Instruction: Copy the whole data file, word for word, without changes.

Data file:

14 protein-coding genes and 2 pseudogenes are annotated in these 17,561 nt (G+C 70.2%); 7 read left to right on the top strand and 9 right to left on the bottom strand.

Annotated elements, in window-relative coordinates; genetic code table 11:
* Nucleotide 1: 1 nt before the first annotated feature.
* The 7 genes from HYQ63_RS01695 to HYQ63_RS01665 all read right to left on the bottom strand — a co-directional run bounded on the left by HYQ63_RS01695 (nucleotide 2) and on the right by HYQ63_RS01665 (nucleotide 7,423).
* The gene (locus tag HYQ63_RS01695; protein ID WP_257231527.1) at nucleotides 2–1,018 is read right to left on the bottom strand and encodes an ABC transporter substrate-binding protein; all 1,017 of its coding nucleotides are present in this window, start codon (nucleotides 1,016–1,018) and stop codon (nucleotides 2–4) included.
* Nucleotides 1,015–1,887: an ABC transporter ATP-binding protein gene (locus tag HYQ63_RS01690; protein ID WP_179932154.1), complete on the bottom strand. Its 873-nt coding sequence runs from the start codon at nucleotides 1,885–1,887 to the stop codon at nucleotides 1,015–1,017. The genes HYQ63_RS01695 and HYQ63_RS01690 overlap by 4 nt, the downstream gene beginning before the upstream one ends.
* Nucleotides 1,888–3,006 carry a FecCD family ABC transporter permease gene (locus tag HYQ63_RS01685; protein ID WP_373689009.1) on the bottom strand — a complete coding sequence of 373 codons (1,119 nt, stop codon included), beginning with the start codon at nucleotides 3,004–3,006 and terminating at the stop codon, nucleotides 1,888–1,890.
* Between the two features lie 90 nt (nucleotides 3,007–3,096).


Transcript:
14 protein-coding genes and 2 pseudogenes are annotated in these 17,561 nt (G+C 70.2%); 7 read left to right on the top strand and 9 right to left on the bottom strand.

Annotated elements, in window-relative coordinates; genetic code table 11:
* Nucleotide 1: 1 nt before the first annotated feature.
* The 7 genes from HYQ63_RS01695 to HYQ63_RS01665 all read right to left on the bottom strand — a co-directional run bounded on the left by HYQ63_RS01695 (nucleotide 2) and on the right by HYQ63_RS01665 (nucleotide 7,423).
* The gene (locus tag HYQ63_RS01695; protein ID WP_257231527.1) at nucleotides 2–1,018 is read right to left on the bottom strand and encodes an ABC transporter substrate-binding protein; all 1,017 of its coding nucleotides are present in this window, start codon (nucleotides 1,016–1,018) and stop codon (nucleotides 2–4) included.
* Nucleotides 1,015–1,887: an ABC transporter ATP-binding protein gene (locus tag HYQ63_RS01690; protein ID WP_179932154.1), complete on the bottom strand. Its 873-nt coding sequence runs from the start codon at nucleotides 1,885–1,887 to the stop codon at nucleotides 1,015–1,017. The genes HYQ63_RS01695 and HYQ63_RS01690 overlap by 4 nt, the downstream gene beginning before the upstream one ends.
* Nucleotides 1,888–3,006 carry a FecCD family ABC transporter permease gene (locus tag HYQ63_RS01685; protein ID WP_373689009.1) on the bottom strand — a complete coding sequence of 373 codons (1,119 nt, stop codon included), beginning with the start codon at nucleotides 3,004–3,006 and terminating at the stop codon, nucleotides 1,888–1,890.
* Between the two features lie 90 nt (nucleotides 3,007–3,096).